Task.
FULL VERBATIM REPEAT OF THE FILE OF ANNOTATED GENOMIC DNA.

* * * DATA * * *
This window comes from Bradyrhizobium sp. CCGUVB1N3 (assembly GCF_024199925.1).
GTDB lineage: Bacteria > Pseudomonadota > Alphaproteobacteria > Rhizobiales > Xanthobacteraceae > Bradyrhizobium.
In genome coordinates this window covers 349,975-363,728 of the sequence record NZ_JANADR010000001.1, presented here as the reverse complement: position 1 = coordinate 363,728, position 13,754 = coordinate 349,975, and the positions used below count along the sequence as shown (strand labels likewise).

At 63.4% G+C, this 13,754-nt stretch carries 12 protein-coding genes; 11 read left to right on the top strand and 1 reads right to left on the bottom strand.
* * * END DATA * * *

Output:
This window comes from Bradyrhizobium sp. CCGUVB1N3 (assembly GCF_024199925.1).
GTDB lineage: Bacteria > Pseudomonadota > Alphaproteobacteria > Rhizobiales > Xanthobacteraceae > Bradyrhizobium.
In genome coordinates this window covers 349,975-363,728 of the sequence record NZ_JANADR010000001.1, presented here as the reverse complement: position 1 = coordinate 363,728, position 13,754 = coordinate 349,975, and the positions used below count along the sequence as shown (strand labels likewise).

At 63.4% G+C, this 13,754-nt stretch carries 12 protein-coding genes; 11 read left to right on the top strand and 1 reads right to left on the bottom strand.